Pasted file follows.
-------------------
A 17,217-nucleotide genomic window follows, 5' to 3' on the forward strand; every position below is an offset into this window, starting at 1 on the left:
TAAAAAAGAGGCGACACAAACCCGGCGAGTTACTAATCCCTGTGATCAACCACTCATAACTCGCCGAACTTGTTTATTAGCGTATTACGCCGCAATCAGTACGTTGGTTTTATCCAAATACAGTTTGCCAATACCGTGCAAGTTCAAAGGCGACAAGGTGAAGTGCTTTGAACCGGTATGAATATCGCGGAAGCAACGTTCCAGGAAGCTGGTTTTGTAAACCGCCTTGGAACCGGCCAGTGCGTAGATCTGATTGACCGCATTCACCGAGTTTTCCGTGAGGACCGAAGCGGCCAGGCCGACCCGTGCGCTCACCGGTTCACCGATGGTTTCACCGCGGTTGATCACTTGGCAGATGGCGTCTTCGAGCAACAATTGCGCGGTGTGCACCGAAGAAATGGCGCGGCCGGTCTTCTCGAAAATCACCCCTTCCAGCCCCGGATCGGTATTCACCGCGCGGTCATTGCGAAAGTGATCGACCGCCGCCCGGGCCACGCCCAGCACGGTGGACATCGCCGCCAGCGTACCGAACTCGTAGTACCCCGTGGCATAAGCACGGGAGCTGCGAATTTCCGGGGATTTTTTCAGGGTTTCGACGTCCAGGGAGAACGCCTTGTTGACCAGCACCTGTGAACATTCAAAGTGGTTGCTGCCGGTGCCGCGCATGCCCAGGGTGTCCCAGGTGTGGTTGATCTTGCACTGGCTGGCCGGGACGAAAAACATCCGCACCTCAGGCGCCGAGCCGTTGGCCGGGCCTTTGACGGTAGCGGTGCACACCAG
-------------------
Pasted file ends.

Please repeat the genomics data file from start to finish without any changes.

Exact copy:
A 17,217-nucleotide genomic window follows, 5' to 3' on the forward strand; every position below is an offset into this window, starting at 1 on the left:
TAAAAAAGAGGCGACACAAACCCGGCGAGTTACTAATCCCTGTGATCAACCACTCATAACTCGCCGAACTTGTTTATTAGCGTATTACGCCGCAATCAGTACGTTGGTTTTATCCAAATACAGTTTGCCAATACCGTGCAAGTTCAAAGGCGACAAGGTGAAGTGCTTTGAACCGGTATGAATATCGCGGAAGCAACGTTCCAGGAAGCTGGTTTTGTAAACCGCCTTGGAACCGGCCAGTGCGTAGATCTGATTGACCGCATTCACCGAGTTTTCCGTGAGGACCGAAGCGGCCAGGCCGACCCGTGCGCTCACCGGTTCACCGATGGTTTCACCGCGGTTGATCACTTGGCAGATGGCGTCTTCGAGCAACAATTGCGCGGTGTGCACCGAAGAAATGGCGCGGCCGGTCTTCTCGAAAATCACCCCTTCCAGCCCCGGATCGGTATTCACCGCGCGGTCATTGCGAAAGTGATCGACCGCCGCCCGGGCCACGCCCAGCACGGTGGACATCGCCGCCAGCGTACCGAACTCGTAGTACCCCGTGGCATAAGCACGGGAGCTGCGAATTTCCGGGGATTTTTTCAGGGTTTCGACGTCCAGGGAGAACGCCTTGTTGACCAGCACCTGTGAACATTCAAAGTGGTTGCTGCCGGTGCCGCGCATGCCCAGGGTGTCCCAGGTGTGGTTGATCTTGCACTGGCTGGCCGGGACGAAAAACATCCGCACCTCAGGCGCCGAGCCGTTGGCCGGGCCTTTGACGGTAGCGGTGCACACCAG